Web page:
[xii] Van Logchem, supra note 1, pp. 172-174.

[xiii] Ibid., pp. 172-173.

[xiv] Ibid., pp. 67-86

[xv] Ibid.

[xvi] Ibid., pp. 74-78.

[xvii] Ibid., pp. 302-306.

[xviii] Aegean Sea Continental Shelf (Greece v. Turkey) (Interim Measures) [1976] ICJ Rep 3, Oral Pleadings, pp. 108, 119.

[xix] Aegean Sea Continental Shelf (Interim Measures), p. 10, para. 30.

[xx] See e.g. Report on the Obligations of States under Articles 74(3) and 83(3) of UNCLOS in respect of Undelimited Maritime Areas (British Institute of International and Comparative Law, 2016), pp. 37–38; Van Logchem, supra note 1, pp. 74, 78, 155.

MASS and the International Legal Framework – A Paradigm Shift or Old Wine in New Wineskins?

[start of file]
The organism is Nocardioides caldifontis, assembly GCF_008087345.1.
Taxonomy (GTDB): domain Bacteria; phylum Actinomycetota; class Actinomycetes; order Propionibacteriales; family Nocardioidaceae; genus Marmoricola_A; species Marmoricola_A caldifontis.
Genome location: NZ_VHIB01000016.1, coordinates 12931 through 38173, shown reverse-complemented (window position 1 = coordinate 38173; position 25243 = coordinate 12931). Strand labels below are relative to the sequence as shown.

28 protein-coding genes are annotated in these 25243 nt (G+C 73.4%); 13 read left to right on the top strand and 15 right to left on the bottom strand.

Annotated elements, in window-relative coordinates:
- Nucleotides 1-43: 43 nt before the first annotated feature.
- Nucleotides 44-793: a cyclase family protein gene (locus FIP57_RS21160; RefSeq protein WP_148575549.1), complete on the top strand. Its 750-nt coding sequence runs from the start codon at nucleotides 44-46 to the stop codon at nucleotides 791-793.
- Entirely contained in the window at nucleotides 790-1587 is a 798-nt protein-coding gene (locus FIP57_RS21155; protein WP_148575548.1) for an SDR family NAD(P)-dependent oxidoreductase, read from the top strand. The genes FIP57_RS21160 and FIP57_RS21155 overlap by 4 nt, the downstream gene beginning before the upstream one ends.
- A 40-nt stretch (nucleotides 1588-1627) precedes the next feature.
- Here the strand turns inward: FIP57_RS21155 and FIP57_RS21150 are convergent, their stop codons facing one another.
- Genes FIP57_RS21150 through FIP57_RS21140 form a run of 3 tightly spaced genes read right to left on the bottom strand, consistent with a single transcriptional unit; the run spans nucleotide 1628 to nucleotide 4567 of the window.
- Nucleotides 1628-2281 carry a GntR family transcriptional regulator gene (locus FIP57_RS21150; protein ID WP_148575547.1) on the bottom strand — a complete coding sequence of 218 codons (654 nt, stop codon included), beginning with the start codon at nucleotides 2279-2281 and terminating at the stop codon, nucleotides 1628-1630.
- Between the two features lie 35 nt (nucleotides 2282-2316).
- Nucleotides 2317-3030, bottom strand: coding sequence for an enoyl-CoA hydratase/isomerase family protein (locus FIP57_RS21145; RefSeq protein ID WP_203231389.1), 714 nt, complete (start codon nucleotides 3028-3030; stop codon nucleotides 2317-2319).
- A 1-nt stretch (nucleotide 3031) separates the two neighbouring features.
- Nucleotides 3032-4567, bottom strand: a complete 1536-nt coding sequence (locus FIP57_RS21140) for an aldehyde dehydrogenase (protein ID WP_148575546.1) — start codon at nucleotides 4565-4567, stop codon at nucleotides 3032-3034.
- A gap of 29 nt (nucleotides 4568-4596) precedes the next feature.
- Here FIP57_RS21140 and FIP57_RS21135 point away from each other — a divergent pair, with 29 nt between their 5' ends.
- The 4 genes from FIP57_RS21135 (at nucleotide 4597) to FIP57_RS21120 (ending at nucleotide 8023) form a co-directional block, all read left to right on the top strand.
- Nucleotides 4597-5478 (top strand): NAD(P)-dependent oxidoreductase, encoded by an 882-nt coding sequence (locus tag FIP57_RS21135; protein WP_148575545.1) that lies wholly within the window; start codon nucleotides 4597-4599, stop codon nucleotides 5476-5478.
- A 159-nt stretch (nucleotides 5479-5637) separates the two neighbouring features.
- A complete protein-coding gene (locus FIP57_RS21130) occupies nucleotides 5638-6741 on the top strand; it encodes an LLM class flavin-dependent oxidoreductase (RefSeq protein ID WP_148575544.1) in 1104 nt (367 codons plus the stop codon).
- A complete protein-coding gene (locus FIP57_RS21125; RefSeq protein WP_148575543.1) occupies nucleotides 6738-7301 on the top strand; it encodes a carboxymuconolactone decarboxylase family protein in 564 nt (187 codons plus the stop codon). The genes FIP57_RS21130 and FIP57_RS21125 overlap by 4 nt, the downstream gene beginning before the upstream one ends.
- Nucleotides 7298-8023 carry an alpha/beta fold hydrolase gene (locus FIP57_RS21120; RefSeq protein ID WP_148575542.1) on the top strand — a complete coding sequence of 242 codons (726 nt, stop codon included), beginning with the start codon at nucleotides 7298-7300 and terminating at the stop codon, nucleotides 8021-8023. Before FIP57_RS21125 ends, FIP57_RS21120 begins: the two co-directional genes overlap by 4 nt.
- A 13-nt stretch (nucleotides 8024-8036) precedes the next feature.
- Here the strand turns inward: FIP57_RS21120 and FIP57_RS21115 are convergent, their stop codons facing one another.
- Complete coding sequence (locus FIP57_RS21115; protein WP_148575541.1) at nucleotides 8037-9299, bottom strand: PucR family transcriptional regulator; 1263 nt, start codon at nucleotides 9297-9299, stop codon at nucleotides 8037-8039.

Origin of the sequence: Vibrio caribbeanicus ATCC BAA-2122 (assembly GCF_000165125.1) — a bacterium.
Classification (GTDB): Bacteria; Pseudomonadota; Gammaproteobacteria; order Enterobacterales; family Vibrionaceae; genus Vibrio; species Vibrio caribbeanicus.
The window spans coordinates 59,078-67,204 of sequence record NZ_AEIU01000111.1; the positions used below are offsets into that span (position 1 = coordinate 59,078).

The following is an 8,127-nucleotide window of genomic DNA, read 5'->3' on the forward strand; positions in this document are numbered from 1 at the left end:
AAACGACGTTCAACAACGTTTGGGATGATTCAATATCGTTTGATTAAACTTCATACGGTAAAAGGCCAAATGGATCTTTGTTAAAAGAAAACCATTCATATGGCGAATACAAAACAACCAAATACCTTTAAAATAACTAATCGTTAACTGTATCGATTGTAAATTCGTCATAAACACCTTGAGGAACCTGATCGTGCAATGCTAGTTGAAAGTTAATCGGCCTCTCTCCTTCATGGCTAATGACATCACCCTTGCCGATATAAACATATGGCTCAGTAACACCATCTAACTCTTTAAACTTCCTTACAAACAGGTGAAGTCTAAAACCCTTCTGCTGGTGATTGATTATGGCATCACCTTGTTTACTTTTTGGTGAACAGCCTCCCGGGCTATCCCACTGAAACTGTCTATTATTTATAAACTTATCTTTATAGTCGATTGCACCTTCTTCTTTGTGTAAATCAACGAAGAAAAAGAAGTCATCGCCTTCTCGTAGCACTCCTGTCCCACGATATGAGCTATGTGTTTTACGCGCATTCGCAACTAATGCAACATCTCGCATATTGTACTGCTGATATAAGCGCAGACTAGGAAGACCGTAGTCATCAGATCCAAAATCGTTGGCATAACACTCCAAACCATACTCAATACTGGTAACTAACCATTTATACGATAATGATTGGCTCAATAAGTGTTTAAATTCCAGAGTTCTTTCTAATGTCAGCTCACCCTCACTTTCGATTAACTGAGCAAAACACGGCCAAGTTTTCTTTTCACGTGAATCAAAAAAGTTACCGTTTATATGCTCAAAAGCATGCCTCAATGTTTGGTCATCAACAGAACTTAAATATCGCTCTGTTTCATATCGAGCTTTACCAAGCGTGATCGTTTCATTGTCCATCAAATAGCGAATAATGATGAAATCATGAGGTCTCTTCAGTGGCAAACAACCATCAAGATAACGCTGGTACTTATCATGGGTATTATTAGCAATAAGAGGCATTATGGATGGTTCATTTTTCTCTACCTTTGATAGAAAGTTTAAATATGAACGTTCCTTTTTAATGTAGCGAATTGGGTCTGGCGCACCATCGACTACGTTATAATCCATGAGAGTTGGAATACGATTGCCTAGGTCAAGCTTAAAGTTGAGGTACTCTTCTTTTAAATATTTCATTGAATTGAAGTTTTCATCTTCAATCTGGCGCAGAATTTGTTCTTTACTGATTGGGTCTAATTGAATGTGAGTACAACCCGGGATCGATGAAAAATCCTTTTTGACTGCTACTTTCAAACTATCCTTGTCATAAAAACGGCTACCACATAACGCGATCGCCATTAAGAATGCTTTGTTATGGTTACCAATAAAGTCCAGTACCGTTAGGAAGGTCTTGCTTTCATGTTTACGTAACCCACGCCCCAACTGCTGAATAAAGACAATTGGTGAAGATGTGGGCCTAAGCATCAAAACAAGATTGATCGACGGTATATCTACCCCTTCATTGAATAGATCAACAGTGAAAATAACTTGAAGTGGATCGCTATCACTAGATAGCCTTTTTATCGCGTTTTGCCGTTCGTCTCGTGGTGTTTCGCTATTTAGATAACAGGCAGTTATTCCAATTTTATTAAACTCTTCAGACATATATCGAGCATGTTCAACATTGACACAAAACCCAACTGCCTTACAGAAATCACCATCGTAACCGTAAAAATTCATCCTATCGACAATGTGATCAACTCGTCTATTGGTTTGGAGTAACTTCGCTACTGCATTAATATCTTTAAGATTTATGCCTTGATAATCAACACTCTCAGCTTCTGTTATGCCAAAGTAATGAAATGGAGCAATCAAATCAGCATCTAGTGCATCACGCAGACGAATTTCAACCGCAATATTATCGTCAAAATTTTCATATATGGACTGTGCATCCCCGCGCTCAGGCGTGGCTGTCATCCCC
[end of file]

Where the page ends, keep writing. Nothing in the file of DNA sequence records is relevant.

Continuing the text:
One of the issues discussed during the International Relations and Defence Committee of the House of Lords’ inquiry into the 1982 Law of the Sea Convention (LOSC)[i] and whether, almost forty years after its conclusion, it remains ‘fit for purpose’, was the challenges the LOSC presents for the use of Maritime Autonomous Surface Ships (MASS) (the relevant sessions can be accessed here). Building and expanding on the evidence that I gave as an expert witness on this issue, this short blog post ponders the following question: does the use of MASS – and the connected disappearance of a master, officers, and crew from on board a ship – constitute a paradigm shift for the current international legal framework that requires making significant changes thereto, or are MASS merely old wine in new wineskins that can be accommodated with relative ease?